Great Shunner Fell

Great Shunner Fell from Muker

Walk Summary

A super climb on to Great Shunner Fell from Swaledale with a rougher return over Lovely Seat and Muker Common with glorious views throughout.

Distance: 11.0 miles
Total ascent: 2550ft
Walk Rating: ****
Parking: Layby, Muker
Route: Download Route [GPX]

Photo Gallery

Walk Report

Prior to this walk I’d been up Great Shunner Fell several times using both the usual route from Wensleydale on the Pennine Way, as well as more adventurous routes via Cotterdale and Fossdale. However, I’d never been up or down from the Swaledale side. I planned this route therefore to climb Great Shunner Fell using the Pennine Way from Thwaite. To avoid retracing my steps the route continued down to the Buttertubs Pass before climbing over Lovely Seat and returning to the starting point at Muker via the bridleway at Greenseat Gate.

I was joined on this walk by my friend Paul, a regular companion now on any walks I do in Swaledale. We started the walk from Muker where there are ample parking opportunities. Parking options include the official car park at the eastern end of the village as well as the large laybys at the western end of the village.

“This was by far the best conditions I’ve enjoyed on Great Shunner Fell. The sun was shining and the visibility was excellent.”

Walking into the centre of Muker we took a small road to the right of the Muker Cafe to then turn left alongside a row of house above the Farmer’s Arms. This led out on to a gate and a path across a pasture. There followed a pleasant walk along fields to Thwaite, easy underfoot even though the narrow gate and squeeze stiles did start to get a bit tiresome after a while.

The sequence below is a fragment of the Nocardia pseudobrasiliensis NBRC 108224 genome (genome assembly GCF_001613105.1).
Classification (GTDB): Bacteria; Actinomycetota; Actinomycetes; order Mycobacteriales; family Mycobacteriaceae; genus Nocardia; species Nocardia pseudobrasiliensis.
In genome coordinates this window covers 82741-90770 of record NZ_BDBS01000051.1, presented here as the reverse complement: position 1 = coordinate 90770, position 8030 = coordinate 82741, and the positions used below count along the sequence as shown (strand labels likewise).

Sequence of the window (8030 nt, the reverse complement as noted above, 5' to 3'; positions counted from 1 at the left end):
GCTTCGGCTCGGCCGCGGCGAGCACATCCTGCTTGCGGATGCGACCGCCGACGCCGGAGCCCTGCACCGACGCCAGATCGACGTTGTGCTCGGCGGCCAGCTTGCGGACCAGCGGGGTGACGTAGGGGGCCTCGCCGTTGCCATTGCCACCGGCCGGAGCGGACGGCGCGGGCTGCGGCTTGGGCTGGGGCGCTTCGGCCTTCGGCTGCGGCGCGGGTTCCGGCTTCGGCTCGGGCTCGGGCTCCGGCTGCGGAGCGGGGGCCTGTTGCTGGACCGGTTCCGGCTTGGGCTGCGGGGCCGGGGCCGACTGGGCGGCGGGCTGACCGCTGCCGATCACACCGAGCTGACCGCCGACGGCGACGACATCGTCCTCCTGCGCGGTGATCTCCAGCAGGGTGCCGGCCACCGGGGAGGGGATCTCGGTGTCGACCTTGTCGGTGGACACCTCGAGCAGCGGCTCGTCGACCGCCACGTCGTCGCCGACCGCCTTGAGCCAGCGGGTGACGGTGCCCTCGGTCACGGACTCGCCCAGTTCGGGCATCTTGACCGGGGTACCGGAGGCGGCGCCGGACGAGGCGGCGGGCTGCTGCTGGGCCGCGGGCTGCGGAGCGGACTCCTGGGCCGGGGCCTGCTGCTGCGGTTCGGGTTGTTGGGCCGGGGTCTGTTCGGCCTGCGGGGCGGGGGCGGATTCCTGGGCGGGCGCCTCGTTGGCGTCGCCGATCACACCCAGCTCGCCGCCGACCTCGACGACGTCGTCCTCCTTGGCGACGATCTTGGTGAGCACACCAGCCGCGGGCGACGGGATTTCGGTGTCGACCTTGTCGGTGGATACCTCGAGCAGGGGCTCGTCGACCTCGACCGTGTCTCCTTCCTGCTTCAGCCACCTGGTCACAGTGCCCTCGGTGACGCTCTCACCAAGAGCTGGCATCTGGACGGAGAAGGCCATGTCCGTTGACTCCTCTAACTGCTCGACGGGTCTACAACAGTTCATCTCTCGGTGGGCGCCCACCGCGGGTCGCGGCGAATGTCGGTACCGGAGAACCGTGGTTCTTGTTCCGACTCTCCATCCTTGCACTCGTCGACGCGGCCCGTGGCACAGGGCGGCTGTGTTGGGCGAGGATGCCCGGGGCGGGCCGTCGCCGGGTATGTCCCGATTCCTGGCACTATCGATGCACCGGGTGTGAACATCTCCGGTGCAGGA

Passing through Thwaite we took a footpath on our left as we headed north out of the village. This briefly shadowed Thwaite Beck where I went in search of the waterfall that is marked on the map. It proved to be a disappointingly small affair. I do wonder how waterfalls like this made it on to the map when some quite fine falls such as Nidd Falls don’t appear at all.

The path soon climbed steeply up through a couple of gates to bring us to the Pennine Way. Turning left on the enclosed track we began a steady ascent above the side valley of Stockdale with increasingly fine retrospective views of Swaledale. One of the things I’ve found about Great Shunner Fell is that, despite its height, the summit rarely stands out on any approach that I’d previously done. Not so on this route where from about the 430m contour onwards the summit is in view almost the entire way.

At the end of the enclosed stony track the path entered open moorland. For about 90% of the rest of the way the path was flagged. While I’m not a huge fan of flagged paths there is no denying that it definitely made the climb much easier and quicker. Passing over Stony Band the views now began to open out to the west as well with the High Seat ridge, Wild Boar Fell and Nine Standards Rigg all appearing. Shortly afterwards we climbed up to a splendid cairn which had been in view for sometime. This provided a good foreground to a magnificent vista of Swaledale.

The final rise to the summit seemed to be on cobblestones rather than slabs. A lone walker soon made off after our arrival so we were able to enjoy the summit to ourselves. This was by far the best conditions I’ve enjoyed on Great Shunner Fell. The sun was shining and the visibility was excellent. The panorama included the Three Peaks, sections of the Lake District and a long sweep of North Pennine fells.

After enjoying our lunch we retraced our steps a few metres to the north to follow the fence dropping down over Little Shunner Fell. It is many years since I’ve passed this way. There was a fairly good path underfoot most of the way, something which I’m sure didn’t exist 13 or so years ago. Where the fence takes a sudden turn to the right on Hood Rigg we carried on to make a beeline for Buttertubs. While it would have been easier and quicker to follow the fence down to the top of the pass we couldn’t come this way without visiting the Buttertubs themselves.